California Dive Flags

Rules for CA divers and boaters

There is controversy about California’s weak laws regarding the use of dive flags. The following was updated in August 2010 through the research of David Carlson of Los Angeles. If you have any new information, please let me know.

For Divers in California

, Title 14. Natural Resources, Division 4. Department of Boating and Waterways, Chapter 1. Department of Boating and Waterways, Article 6. Waterway Marking System, § 7008. The Divers Flag:

(a) A red flag with a white diagonal running from the upper left hand corner to the lower right hand corner (from masthead to lower outside corner) and known as the “Divers Flag” shall when displayed on the water, indicate the presence of a person engaged in diving in the water in the immediate area.

(b) Recognition of this flag by regulation will not be construed as conferring any rights or privileges on its users, and its presence in a water area will not be construed in itself as restricting the use of the water area so marked.

(c) Operators of vessels will, however, exercise precaution commensurate with conditions indicated.

(d) This flag may be displayed only when diving is in progress, and its display in a water area when no diving is in progress is that area will constitute a violation of the regulation and of section 659 of the Harbors and Navigation Code.

(e) Nothing in this section will require the carriage of a divers flag for any purpose.

However, as California diving instructor Don Lambrecht brought to our attention, this section of the California Boating Regulations would seem to cover divers:

No person shall use any vessel or manipulate water skis, an aquaplane, or a similar device in a reckless or negligent manner so as to endanger the life, limb, or property of any person.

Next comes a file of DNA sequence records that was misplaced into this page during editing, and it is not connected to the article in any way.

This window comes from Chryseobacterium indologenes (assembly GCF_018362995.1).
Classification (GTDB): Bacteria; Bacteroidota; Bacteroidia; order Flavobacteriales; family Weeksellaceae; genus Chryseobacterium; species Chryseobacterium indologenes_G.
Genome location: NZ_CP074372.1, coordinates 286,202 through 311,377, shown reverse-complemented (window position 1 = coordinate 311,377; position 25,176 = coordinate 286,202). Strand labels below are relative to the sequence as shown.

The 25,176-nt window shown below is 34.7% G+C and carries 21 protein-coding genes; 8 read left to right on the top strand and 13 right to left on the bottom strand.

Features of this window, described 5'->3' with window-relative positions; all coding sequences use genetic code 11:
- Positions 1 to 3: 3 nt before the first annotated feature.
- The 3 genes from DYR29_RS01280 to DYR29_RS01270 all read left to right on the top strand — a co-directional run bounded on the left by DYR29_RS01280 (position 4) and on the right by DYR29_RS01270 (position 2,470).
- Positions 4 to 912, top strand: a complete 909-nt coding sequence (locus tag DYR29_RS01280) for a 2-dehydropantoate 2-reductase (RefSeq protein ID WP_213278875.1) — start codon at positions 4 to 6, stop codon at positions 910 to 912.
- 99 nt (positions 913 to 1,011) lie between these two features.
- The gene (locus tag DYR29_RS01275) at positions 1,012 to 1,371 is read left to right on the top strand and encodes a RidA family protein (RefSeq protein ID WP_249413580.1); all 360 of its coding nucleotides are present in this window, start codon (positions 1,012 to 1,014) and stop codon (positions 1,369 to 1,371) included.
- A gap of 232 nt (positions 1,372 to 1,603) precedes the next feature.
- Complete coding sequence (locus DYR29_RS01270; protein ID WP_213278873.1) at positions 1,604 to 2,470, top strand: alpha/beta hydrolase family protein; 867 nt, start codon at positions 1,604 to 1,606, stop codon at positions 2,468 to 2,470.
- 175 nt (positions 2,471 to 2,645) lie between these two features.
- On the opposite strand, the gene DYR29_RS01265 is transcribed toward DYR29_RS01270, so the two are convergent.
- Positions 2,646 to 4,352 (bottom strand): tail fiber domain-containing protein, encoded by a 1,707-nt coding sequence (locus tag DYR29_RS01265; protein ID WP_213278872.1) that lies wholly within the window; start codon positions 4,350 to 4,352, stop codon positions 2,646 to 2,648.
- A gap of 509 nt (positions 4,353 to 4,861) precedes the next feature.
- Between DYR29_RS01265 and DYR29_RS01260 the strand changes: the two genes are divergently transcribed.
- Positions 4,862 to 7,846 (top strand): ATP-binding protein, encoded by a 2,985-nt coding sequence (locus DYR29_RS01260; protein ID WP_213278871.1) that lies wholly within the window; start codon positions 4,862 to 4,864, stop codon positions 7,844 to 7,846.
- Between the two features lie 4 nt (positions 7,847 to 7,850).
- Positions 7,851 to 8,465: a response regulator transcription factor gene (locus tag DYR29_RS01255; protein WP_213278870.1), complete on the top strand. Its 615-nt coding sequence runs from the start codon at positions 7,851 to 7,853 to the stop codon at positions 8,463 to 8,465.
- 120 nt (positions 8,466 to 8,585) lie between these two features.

Every owner, operator, or person in command of any vessel propelled by machinery is guilty of a misdemeanor who uses it, or permits it to be used, at a speed in excess of five miles per hour in any portion of the following areas not otherwise regulated by local rules and regulations:

  • Within 100 feet of any person who is engaged in the act of bathing. A person engaged in the sport of water skiing shall not be considered as engaged in the act of bathing for the purposes of this section.
  • Within 200 feet of any of the following:
    1. A beach frequented by bathers.
    2. A swimming float, diving platform, or lifeline.
    3. A way or landing float to which boats are made fast or which is being used for the embarkation or discharge of passengers.

In addition, certain county and municipal regulations are more specific about the maximum distance you can be from a dive flag.

For Los Angeles County beaches, David Carlson reports that someone in the LAFD–Lifeguard Division told him the following:

“I am also attaching a copy of the consumer booklet issued by the State of California Department of Boating and Waterways, look at Page 19, there is no state law requiring the display of flags by divers in the waters as a condition of use (if they are not diving from a boat). The display of the Alpha flag is a boating regulation for boats conducting dive operations. It is interesting to note the restriction on the 200 yard rule though.”